03:09 GMT14 May 2021
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    The EU is about to claim its first unmanned Mars landing in a joint project with Russian enterprise Roscosmos. Just several minutes ago, the Schiaparelli probe entered the higher layers of the Red Planet's atmosphere. Radio Sputnik discussed the subject with Rene Pischel, Head of the ESA mission in Moscow.

    “This is a great feeling because this will be the first successful landing for the European Space Agency on the Martian surface,” Pischel said.

    “This is a demonstration landing because we plan to land a full fledge rover in 2020. The landing today is to demonstrate all the landing technologies which will be used later on in landing of the rover,” the head of the mission said.

    By now, the only thing left is the transmission confirming success, which will take about 10 minutes to reach the Earth. The signal has already been detected. The landing comes as part of the ambitious ExoMars mission, which was designed as a search for traces of life in the planet’s atmosphere and on the ground.

    Talking about the mission itself, Pischel said that some science instruments that will measure air conditions of the environment on the Martian surface have been taken as part of the mission.

    “The instruments will measure wind, temperature, pressure and things like that. We should not forget about the orbiter which has four very important scientific instruments on board and which will later function as a relay station for the rover to relate signals from the rover to Earth.”

    Regarding the first results and when does he expect the information to start coming in, the head of the ESA mission in Moscow said, “We should get some information about the success of the landing tonight. It is not only the landing, it is also the orbiter going around the orbit of Mars, so we hope to get all information tonight and by tomorrow morning we hope to get first pictures of the landing itself,” Pischel said.

    He further spoke about what comes next for the Exomars project, saying that by 2020 they hope to launch a rover that will have the capability to dig into the surface of Mars at a depth of two meters.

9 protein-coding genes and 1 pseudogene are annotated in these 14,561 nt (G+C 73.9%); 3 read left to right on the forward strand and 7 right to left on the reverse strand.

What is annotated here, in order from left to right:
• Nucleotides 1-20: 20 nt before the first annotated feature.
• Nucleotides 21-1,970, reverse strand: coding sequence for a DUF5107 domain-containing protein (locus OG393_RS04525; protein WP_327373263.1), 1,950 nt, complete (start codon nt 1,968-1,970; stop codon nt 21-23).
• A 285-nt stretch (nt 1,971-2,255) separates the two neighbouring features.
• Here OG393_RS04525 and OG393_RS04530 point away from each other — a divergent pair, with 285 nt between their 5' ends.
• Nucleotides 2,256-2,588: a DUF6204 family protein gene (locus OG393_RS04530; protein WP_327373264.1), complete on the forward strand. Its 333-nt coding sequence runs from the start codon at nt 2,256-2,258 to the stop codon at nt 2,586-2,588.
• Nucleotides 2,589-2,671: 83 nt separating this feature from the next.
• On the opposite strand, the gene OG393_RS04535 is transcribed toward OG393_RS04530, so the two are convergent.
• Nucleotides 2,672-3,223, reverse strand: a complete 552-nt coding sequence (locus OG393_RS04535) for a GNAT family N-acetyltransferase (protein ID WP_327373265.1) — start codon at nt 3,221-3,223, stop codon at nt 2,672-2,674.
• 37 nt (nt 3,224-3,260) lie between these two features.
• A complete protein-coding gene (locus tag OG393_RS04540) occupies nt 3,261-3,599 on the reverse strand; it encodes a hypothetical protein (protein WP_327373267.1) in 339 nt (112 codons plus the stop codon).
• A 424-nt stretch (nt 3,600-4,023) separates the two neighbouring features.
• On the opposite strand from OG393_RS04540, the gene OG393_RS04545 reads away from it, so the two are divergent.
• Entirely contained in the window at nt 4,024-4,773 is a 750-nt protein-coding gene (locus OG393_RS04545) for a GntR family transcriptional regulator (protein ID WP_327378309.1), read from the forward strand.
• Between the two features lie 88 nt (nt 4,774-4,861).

“The main goal is to search for remnants of life on Mars. That is also the main reason why it’s called Exomars because exo comes from the word exobiology,” the head explained.

    ESA is a joint project between European Space Program and Russia enterprise Roscosmos.

    Talking about this partnership, Pischel said that it is a “very important partnership because for both missions Russia is providing the rockets and two out of four instruments on the orbiter which is now going into the orbit around Mars is also provided by Russian colleagues.”

    He also said that Russia will provide the landing module for the mission in 2020, thus, they have a very important element in this mission.

    “Sometimes you have to go far away to be together. It is very true that science and cosmic contact is really a bridge that we want to maintain contact over the political discussions.”

    However this is just one element, whereas, the second one is that this is a very good example of a program where none of the partners could have done this alone. “We can only do this together and that is true for cooperation in space,” Pischel said.


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    orbit, mission, project, partnership, interview, ExoMars, Roscomsos, European Space Agency (ESA)
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